Indiegogo’s narrowing focus on establishing and growing businesses, rather than supporting a broad range of artistic and personal projects, is paying off, CEO David Mandelbrot tells Fast Company. The company expects this month to cross the $1.5 billion mark in funds raised for users since its founding in 2008. Annual revenue jumped 50% from 2016 to 2017, he says, although the privately held company has yet to report a profit.
The slightly younger Kickstarter has raised about $3.2 billion for successful projects since 2009, and it’s been profitable since 2010. Mandelbrot hints that Indiegogo could be in the black as early as 2019, noting that it hasn’t taken any investment in over four years. “We don’t need to raise funds at least through the end of this year, if ever,” he says. “In other words, I anticipate us getting profitable before our current cash expires.”
Indiegogo and Kickstarter dominate rewards-based crowdfunding, says University of North Carolina Kenan-Flagler Business School assistant professor Venkat Kuppuswamy. Yet the platforms are on divergent paths. In 2012, concerned that it was becoming a de facto ecommerce site, Kickstarter published a blog post titled “Kickstarter Is Not A Store.” In 2017, Indiegogo opened an online store, called Indiegogo Product Marketplace, where makers of successfully funded products can continue selling. (Amazon has assumed this role for Kickstarter merch.)
“We’re still an open platform where people can raise money for a variety of things,” says Mandelbrot. “Where we’ve invested, where we’ve truly innovated, has been with building solutions for entrepreneurs that are looking to build large businesses.”
Or for already large businesses. Indiegogo has run new-product campaigns with 36 “enterprise partners”—giants including Hasbro, Mattel, Pfizer, Procter & Gamble, Samsung, Sony, and Unilver. “Instead of using a focus group, why not roll [a product] out to a Kickstarter or Indiegogo campaign and see what the demand is for it,” says Kuppuswamy. Bose, for instance, used the platform to launch its Noise-masking Sleepbuds.
Indiegogo also courts Chinese companies, which now account for 23% of its crowdfunding campaign business. “Most of the successful [Chinese] entrepreneurs on Indiegogo are already successful companies in China,” says Mandelbrot, “but they’re using Indiegogo to reach a new audience.” Indiegogo has hired six people fluent in Mandarin and English to help Chinese clients develop promotional campaigns with the lingo and style for an American audience.
Mandelbrot especially boasts about helping smaller entrepreneurs scale up. In late 2017, Indiegogo launched its Concierge program, which provides staff assistance to projects that have raised $500,000 or more. “The more money that is raised by an entrepreneur, the more challenging it is for that entrepreneur to ultimately deliver,” says Mandelbrot. “It’s harder to manufacture for a large number of backers.” Concierge connects entrepreneurs with companies like Arrow for product design assistance (a partnership that began in 2016) and Ingram Micro for order fulfillment. (Kickstarter’s Hardware Studio, launched in 2017, provides similar support.)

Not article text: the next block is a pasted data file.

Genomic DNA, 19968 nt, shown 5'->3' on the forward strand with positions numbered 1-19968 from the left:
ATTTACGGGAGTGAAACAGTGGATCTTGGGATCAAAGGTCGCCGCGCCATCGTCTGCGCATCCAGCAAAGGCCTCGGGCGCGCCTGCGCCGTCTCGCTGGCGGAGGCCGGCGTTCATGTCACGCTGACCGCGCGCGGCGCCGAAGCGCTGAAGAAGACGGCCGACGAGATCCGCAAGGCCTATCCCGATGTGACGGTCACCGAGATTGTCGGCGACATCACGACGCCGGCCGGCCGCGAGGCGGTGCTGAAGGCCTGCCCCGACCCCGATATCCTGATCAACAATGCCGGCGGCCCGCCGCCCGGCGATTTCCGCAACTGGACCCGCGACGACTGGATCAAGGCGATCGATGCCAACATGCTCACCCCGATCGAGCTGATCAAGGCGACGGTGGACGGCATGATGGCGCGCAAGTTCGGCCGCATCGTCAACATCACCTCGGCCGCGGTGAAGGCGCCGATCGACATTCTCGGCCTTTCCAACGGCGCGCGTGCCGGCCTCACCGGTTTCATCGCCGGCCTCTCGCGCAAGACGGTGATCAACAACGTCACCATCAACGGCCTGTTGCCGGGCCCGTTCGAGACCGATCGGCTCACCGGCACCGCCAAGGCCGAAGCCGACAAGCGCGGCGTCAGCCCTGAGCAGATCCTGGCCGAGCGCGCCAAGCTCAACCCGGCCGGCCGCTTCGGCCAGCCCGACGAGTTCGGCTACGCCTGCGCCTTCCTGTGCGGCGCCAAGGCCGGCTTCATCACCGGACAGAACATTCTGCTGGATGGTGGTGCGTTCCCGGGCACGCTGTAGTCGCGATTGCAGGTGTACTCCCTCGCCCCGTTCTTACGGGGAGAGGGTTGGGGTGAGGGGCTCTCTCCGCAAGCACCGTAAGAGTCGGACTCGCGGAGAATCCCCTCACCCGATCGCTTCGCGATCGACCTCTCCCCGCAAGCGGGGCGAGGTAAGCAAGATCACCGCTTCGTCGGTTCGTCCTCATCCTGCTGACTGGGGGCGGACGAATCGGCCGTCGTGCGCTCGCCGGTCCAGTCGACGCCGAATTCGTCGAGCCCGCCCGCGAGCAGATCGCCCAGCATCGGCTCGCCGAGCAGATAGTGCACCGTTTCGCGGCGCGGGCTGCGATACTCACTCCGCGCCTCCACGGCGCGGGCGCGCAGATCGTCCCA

“[Indiegogo] are trying to scaffold the process of doing most of the work in launching businesses, helping you beyond the crowdfunding campaign to connect you with suppliers, handle social media, and thus become a partner in launching businesses,” says Professor Ethan Mollick of the University of Pennsylvania Wharton School.
The focus on long-term businesses funding takes Indiegogo back to its roots. “The three founders originally planned to create a platform to enable investing in companies,” says Mandelbrot, who joined in 2013. U.S. law didn’t permit so-called equity crowdfunding, offering shares to small investors, until 2015. And the practice is yet to take off, says Mollick.
But Indiegogo is pursuing its original goal by expanding the crowdfunding model. Its InDemand program allows companies that have already met their goal, on Indiegogo or even rival platforms, to raise additional crowdfunding to continue their growth. Crowdfunding is “no-strings-attached capital for the most part,” says Kuppuswamy. “You’re not giving equity away. So if you’re an entrepreneur, why wouldn’t you come back to raise more money?”
This story has been updated.